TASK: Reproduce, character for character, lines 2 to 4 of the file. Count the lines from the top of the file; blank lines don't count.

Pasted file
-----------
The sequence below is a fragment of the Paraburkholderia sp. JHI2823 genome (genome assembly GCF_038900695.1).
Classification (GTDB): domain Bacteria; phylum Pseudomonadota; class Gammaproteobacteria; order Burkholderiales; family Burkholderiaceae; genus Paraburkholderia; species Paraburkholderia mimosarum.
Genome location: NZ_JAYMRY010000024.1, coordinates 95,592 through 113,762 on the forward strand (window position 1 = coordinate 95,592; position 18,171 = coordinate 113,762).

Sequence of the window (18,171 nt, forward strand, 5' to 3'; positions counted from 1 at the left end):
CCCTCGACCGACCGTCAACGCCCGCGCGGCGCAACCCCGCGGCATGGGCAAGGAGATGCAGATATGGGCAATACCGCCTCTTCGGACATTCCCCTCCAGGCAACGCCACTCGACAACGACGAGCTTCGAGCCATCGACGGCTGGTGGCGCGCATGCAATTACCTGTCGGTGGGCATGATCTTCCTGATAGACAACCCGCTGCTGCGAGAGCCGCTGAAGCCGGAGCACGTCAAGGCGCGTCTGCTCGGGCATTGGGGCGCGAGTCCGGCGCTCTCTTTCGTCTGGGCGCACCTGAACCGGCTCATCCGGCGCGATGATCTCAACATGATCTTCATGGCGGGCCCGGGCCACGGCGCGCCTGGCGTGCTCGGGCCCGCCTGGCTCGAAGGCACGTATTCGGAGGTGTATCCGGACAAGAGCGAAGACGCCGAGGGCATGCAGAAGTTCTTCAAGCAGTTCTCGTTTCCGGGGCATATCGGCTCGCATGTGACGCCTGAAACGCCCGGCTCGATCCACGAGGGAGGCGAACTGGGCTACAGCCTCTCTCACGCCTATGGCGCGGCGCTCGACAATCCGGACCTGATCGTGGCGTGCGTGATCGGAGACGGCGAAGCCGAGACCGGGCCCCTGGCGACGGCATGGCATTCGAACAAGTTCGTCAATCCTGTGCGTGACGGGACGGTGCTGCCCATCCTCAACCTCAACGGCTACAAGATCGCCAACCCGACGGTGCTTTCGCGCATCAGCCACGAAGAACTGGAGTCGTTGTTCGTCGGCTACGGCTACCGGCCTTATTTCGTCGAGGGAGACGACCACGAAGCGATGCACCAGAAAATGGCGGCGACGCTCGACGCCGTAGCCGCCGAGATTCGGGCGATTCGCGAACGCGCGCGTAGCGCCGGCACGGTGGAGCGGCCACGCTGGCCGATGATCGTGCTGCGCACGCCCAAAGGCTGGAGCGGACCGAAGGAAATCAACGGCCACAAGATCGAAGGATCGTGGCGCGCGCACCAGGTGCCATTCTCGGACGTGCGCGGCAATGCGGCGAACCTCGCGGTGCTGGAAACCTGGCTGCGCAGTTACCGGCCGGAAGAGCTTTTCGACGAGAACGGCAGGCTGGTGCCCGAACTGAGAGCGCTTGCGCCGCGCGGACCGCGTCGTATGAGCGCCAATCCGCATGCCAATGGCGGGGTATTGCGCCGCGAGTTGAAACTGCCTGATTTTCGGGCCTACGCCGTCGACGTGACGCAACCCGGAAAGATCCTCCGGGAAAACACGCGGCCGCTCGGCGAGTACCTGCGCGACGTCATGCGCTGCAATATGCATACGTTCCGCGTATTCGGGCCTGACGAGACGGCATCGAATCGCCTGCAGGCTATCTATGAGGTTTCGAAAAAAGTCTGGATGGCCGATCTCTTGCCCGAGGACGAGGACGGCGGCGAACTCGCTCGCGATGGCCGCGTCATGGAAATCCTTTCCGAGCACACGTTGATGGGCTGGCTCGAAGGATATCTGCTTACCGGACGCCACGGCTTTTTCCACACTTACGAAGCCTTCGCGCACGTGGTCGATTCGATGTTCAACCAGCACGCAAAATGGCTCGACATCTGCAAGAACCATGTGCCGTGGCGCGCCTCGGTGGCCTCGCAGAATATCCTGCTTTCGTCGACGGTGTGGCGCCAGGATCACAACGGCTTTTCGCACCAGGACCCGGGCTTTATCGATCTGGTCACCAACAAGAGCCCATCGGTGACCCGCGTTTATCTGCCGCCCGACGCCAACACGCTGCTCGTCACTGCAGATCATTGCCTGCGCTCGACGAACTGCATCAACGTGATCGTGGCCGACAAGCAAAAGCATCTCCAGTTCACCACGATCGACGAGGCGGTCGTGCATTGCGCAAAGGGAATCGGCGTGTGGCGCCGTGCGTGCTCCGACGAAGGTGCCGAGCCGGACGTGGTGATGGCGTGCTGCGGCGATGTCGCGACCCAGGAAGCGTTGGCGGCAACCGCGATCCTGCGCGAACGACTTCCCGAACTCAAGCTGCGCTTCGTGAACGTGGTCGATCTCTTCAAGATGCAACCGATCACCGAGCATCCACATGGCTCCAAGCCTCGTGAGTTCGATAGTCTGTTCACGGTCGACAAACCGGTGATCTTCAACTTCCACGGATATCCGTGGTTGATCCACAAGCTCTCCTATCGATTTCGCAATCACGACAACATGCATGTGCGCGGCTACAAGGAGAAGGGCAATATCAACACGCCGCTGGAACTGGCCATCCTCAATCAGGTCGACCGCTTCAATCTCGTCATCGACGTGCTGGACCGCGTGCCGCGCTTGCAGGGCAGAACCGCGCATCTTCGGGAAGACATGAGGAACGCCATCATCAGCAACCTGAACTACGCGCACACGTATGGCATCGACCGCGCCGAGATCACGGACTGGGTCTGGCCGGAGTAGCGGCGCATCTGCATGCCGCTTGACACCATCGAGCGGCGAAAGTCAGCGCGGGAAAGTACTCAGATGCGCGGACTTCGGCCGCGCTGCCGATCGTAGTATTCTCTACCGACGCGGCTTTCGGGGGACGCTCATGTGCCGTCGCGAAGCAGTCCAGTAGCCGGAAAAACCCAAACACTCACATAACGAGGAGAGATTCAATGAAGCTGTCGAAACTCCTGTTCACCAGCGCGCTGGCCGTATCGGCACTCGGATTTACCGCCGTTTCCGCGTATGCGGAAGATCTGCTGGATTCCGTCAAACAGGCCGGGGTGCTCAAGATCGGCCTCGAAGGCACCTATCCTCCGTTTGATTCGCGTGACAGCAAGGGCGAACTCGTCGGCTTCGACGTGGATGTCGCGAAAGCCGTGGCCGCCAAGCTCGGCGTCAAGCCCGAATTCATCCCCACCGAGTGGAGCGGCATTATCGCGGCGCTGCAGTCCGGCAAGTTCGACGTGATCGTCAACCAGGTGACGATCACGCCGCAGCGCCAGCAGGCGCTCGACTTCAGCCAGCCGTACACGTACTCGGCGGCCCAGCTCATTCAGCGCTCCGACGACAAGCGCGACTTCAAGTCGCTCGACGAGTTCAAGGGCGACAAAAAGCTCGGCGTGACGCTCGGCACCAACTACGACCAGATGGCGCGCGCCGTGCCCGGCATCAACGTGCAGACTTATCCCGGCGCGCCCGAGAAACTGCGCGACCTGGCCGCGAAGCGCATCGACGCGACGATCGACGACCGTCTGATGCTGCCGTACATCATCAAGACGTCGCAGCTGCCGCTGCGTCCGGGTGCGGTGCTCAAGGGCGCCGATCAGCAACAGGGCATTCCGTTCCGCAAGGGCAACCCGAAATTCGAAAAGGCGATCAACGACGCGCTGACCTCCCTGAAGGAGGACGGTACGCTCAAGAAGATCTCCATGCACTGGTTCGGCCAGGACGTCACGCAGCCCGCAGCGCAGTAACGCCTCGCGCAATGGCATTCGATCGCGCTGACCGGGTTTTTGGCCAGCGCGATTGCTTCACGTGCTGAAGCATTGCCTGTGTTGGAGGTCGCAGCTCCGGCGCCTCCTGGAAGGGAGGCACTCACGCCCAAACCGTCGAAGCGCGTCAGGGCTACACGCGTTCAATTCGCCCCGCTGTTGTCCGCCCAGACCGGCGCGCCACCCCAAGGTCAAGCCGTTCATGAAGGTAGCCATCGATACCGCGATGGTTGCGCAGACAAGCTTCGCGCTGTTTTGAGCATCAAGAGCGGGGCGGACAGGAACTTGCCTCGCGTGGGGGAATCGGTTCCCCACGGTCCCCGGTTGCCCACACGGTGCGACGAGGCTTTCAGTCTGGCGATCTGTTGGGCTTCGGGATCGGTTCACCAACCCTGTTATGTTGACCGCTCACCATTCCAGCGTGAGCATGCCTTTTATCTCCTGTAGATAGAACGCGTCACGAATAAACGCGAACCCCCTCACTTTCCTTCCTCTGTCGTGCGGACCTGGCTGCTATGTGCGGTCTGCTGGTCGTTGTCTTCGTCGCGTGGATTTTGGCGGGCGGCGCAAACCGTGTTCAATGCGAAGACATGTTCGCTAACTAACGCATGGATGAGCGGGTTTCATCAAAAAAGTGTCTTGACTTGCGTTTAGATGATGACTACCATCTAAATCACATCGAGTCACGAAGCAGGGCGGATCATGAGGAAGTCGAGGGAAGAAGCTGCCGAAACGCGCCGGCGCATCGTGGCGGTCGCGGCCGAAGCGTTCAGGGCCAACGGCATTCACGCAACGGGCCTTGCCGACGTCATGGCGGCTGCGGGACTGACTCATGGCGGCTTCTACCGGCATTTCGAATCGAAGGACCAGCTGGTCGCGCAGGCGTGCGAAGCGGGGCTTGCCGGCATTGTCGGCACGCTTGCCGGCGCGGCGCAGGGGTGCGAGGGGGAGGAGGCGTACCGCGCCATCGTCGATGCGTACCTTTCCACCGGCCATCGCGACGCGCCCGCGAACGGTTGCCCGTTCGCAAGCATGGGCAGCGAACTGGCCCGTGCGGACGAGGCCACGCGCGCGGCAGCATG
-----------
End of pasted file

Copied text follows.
Classification (GTDB): domain Bacteria; phylum Pseudomonadota; class Gammaproteobacteria; order Burkholderiales; family Burkholderiaceae; genus Paraburkholderia; species Paraburkholderia mimosarum.
Genome location: NZ_JAYMRY010000024.1, coordinates 95,592 through 113,762 on the forward strand (window position 1 = coordinate 95,592; position 18,171 = coordinate 113,762).

Sequence of the window (18,171 nt, forward strand, 5' to 3'; positions counted from 1 at the left end):